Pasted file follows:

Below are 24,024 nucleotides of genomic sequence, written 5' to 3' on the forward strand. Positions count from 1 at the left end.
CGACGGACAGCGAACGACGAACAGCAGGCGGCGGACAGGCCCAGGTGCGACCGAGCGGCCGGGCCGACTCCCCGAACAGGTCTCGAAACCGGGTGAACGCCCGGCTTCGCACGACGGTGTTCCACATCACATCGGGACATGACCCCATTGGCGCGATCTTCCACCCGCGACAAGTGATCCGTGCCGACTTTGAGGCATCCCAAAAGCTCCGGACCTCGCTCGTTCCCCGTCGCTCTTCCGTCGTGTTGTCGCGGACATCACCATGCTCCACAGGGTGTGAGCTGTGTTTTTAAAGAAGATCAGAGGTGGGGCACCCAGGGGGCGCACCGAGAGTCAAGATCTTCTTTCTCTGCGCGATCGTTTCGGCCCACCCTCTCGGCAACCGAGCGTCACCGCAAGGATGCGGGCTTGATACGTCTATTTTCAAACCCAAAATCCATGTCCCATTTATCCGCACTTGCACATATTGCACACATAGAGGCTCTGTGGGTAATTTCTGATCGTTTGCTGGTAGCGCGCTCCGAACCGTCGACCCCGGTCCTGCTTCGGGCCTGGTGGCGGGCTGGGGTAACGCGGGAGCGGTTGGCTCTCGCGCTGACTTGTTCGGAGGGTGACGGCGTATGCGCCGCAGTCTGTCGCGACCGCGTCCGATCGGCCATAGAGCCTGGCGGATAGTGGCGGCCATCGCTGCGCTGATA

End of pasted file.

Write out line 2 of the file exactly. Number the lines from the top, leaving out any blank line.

CGACGGACAGCGAACGACGAACAGCAGGCGGCGGACAGGCCCAGGTGCGACCGAGCGGCCGGGCCGACTCCCCGAACAGGTCTCGAAACCGGGTGAACGCCCGGCTTCGCACGACGGTGTTCCACATCACATCGGGACATGACCCCATTGGCGCGATCTTCCACCCGCGACAAGTGATCCGTGCCGACTTTGAGGCATCCCAAAAGCTCCGGACCTCGCTCGTTCCCCGTCGCTCTTCCGTCGTGTTGTCGCGGACATCACCATGCTCCACAGGGTGTGAGCTGTGTTTTTAAAGAAGATCAGAGGTGGGGCACCCAGGGGGCGCACCGAGAGTCAAGATCTTCTTTCTCTGCGCGATCGTTTCGGCCCACCCTCTCGGCAACCGAGCGTCACCGCAAGGATGCGGGCTTGATACGTCTATTTTCAAACCCAAAATCCATGTCCCATTTATCCGCACTTGCACATATTGCACACATAGAGGCTCTGTGGGTAATTTCTGATCGTTTGCTGGTAGCGCGCTCCGAACCGTCGACCCCGGTCCTGCTTCGGGCCTGGTGGCGGGCTGGGGTAACGCGGGAGCGGTTGGCTCTCGCGCTGACTTGTTCGGAGGGTGACGGCGTATGCGCCGCAGTCTGTCGCGACCGCGTCCGATCGGCCATAGAGCCTGGCGGATAGTGGCGGCCATCGCTGCGCTGATA